Also, important to change is allowing a person to reflect on the change and fostering self-control and insights.   Insights have been shown to have a reward like effect on the prefrontal cortex. Reactivating the PFC will help in facilitating change. One way to accomplish this is by inspiring creative thinking, which activates the PFC. Another way to accomplish this is to focus the person’s attention to the desired results by asking questions, and testing assumptions that focus on the new behaviors in order to inspire insights.

Once a person has come to accept change, the work is not over. As mentioned above, neuroscience informs us that habits and routines are stored in the basal ganglia which informs a person’s behavior, and therefore the change has to be reinforced to become a habit. This is ongoing process that can be further reinforced through the use of a coach who can help with feedback, tapping into positive emotions, and strengthening the commitment to the new way of thinking or doing.

Listening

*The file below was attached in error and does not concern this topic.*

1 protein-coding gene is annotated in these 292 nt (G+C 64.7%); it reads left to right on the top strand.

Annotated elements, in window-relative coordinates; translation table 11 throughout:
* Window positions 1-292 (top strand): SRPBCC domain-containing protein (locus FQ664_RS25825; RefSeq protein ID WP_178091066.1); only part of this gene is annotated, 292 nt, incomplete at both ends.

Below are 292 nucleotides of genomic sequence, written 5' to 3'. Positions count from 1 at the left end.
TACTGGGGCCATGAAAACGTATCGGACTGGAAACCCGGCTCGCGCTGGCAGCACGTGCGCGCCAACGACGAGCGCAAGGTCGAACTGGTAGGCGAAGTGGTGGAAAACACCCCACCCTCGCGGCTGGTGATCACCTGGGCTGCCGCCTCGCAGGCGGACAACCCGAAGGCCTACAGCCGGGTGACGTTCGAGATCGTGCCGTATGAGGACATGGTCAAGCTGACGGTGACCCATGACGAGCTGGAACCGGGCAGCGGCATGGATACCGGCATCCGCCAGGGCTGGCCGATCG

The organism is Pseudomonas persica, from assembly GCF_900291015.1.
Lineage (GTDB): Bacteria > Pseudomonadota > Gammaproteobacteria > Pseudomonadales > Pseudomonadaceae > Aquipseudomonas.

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Listening, it sounds so simple. It is something we do naturally every day. But do we really listen to what someone is saying. In actuality, listening is a talent; it is a skill that needs to be developed to be truly effective. Think about it; when was the last time that you really felt as if you were listened to, that the receiver of the information really heard what you said? If you are like most, your day-to-day interactions with others tend to provide surface listening. This means that the person you are speaking with is probably thinking how what you said impacts him or her. For example, has someone ever inquired about your day, you proceed to tell the person and next thing you know you are hearing about how that person’s day unfolded? In today’s society listening is further distracted by technology, the bing of an email coming into an inbox, or the ring of a cellphone. You are talking to someone and that person is typing a text reply, checking Facebook, or looking at a news item online. Imagine if the person you were speaking with really listened, gave you her undivided attention, and was focused only on you, what you said, how you said it, and she acknowledged you. There are three levels of listening (Level I, II, and III). They say that most listening happens at Level 1, surface listening described above. These are the conversations we generally have with friends and family. At this level the focus is usually on ourselves and not the person speaking. Think back on conversations you had today, do most seem to fit in this category? Now this is not necessarily bad, except when you really want to be heard. Level II listening is a deeper lever of listening; this is a truly focused listening. At this level the person listening is focused only on the other person, there are no distractions. This is the level of listening that you will experience in a coaching session. It is this skill, combined with the coach’s ability to ask questions that makes coaching successful. The Level III listening is the deepest level of listening, and most people have not been listened to at this level. The listener uses intuition as much as the spoken word. This type of listening has been described to be like hearing radio waves, the radio waves are invisible yet the music is heard; in coaching at level III the coach hears the radio waves. Would you like to really be listened to? This is not something you just have to imagine, you can hire a coach and you will experience what it is like to be listened to on a deeper level, maybe even at Level III.